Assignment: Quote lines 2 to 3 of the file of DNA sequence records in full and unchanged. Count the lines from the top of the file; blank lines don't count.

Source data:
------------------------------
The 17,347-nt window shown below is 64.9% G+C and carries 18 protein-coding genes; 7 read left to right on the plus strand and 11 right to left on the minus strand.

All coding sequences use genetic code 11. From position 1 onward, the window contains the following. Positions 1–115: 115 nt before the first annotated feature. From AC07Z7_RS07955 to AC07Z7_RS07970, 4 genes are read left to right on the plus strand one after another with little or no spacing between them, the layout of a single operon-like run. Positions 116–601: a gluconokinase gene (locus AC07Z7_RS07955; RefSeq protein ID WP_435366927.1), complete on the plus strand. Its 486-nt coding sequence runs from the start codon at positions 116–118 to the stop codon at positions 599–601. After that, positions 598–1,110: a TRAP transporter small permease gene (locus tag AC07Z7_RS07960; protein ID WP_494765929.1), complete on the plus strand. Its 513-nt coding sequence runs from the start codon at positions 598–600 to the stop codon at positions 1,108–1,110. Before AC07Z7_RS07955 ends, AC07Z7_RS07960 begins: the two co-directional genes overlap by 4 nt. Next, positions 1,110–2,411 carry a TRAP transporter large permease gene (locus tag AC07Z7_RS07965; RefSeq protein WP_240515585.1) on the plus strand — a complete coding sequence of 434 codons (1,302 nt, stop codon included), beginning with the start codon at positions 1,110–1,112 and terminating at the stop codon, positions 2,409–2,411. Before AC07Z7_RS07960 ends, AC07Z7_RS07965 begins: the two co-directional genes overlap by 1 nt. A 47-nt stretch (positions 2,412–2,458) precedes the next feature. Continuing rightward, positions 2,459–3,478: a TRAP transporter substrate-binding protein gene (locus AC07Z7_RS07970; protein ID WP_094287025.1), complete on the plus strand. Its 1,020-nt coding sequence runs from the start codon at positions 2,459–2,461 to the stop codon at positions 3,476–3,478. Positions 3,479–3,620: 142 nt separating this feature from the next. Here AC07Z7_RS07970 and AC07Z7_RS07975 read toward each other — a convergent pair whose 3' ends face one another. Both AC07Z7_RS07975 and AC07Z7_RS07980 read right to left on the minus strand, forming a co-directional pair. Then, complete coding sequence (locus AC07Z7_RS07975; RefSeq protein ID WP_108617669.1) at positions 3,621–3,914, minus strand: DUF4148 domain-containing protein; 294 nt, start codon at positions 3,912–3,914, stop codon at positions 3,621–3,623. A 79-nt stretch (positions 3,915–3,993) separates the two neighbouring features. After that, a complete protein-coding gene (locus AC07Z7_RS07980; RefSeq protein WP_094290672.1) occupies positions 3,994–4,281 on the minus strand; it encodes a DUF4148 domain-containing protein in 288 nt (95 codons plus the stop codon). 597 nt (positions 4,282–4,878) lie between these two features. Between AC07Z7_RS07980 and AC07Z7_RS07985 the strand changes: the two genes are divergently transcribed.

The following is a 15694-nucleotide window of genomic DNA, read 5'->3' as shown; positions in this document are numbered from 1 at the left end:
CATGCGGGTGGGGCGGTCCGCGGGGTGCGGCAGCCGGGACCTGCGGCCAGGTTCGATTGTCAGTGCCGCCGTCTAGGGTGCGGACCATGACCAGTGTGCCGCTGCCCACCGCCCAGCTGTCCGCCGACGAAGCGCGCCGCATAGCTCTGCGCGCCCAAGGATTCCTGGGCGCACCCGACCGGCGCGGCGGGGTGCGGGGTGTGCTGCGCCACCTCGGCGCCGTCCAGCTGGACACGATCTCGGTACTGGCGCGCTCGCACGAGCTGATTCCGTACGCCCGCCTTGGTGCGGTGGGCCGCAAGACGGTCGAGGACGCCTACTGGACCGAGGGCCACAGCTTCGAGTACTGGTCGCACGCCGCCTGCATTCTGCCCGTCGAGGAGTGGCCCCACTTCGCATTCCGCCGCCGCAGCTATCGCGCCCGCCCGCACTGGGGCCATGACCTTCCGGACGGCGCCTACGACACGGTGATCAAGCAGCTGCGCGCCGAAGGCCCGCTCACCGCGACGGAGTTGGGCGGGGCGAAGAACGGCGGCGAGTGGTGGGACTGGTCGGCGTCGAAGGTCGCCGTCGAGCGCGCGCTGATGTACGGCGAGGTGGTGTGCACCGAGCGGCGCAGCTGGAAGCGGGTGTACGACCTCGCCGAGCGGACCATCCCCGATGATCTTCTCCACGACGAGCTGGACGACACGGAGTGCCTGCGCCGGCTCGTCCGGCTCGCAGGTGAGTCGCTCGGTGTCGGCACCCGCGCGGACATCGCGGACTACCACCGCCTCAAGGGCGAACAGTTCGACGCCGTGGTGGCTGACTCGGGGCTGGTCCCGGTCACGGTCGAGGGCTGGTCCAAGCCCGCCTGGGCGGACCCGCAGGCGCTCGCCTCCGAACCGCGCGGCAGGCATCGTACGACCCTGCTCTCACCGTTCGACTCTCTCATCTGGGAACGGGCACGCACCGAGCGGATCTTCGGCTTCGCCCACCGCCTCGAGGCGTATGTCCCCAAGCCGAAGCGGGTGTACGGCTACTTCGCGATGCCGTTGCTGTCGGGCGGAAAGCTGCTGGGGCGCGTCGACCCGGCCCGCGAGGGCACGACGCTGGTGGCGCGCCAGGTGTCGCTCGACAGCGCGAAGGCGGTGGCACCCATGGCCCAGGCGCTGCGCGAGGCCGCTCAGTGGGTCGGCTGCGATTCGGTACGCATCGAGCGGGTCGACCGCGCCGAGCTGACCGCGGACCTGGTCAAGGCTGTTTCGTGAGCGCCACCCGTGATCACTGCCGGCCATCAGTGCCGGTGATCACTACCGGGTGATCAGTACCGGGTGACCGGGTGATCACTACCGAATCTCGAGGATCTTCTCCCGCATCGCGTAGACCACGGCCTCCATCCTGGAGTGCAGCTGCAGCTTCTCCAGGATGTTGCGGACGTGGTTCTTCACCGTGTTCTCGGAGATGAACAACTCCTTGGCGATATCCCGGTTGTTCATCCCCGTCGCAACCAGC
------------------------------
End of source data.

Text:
All coding sequences use genetic code 11. From position 1 onward, the window contains the following. Positions 1–115: 115 nt before the first annotated feature. From AC07Z7_RS07955 to AC07Z7_RS07970, 4 genes are read left to right on the plus strand one after another with little or no spacing between them, the layout of a single operon-like run. Positions 116–601: a gluconokinase gene (locus AC07Z7_RS07955; RefSeq protein ID WP_435366927.1), complete on the plus strand. Its 486-nt coding sequence runs from the start codon at positions 116–118 to the stop codon at positions 599–601. After that, positions 598–1,110: a TRAP transporter small permease gene (locus tag AC07Z7_RS07960; protein ID WP_494765929.1), complete on the plus strand. Its 513-nt coding sequence runs from the start codon at positions 598–600 to the stop codon at positions 1,108–1,110. Before AC07Z7_RS07955 ends, AC07Z7_RS07960 begins: the two co-directional genes overlap by 4 nt. Next, positions 1,110–2,411 carry a TRAP transporter large permease gene (locus tag AC07Z7_RS07965; RefSeq protein WP_240515585.1) on the plus strand — a complete coding sequence of 434 codons (1,302 nt, stop codon included), beginning with the start codon at positions 1,110–1,112 and terminating at the stop codon, positions 2,409–2,411. Before AC07Z7_RS07960 ends, AC07Z7_RS07965 begins: the two co-directional genes overlap by 1 nt. A 47-nt stretch (positions 2,412–2,458) precedes the next feature. Continuing rightward, positions 2,459–3,478: a TRAP transporter substrate-binding protein gene (locus AC07Z7_RS07970; protein ID WP_094287025.1), complete on the plus strand. Its 1,020-nt coding sequence runs from the start codon at positions 2,459–2,461 to the stop codon at positions 3,476–3,478. Positions 3,479–3,620: 142 nt separating this feature from the next. Here AC07Z7_RS07970 and AC07Z7_RS07975 read toward each other — a convergent pair whose 3' ends face one another. Both AC07Z7_RS07975 and AC07Z7_RS07980 read right to left on the minus strand, forming a co-directional pair. Then, complete coding sequence (locus AC07Z7_RS07975; RefSeq protein ID WP_108617669.1) at positions 3,621–3,914, minus strand: DUF4148 domain-containing protein; 294 nt, start codon at positions 3,912–3,914, stop codon at positions 3,621–3,623. A 79-nt stretch (positions 3,915–3,993) separates the two neighbouring features. After that, a complete protein-coding gene (locus AC07Z7_RS07980; RefSeq protein WP_094290672.1) occupies positions 3,994–4,281 on the minus strand; it encodes a DUF4148 domain-containing protein in 288 nt (95 codons plus the stop codon). 597 nt (positions 4,282–4,878) lie between these two features. Between AC07Z7_RS07980 and AC07Z7_RS07985 the strand changes: the two genes are divergently transcribed.

The following is a 15694-nucleotide window of genomic DNA, read 5'->3' as shown; positions in this document are numbered from 1 at the left end: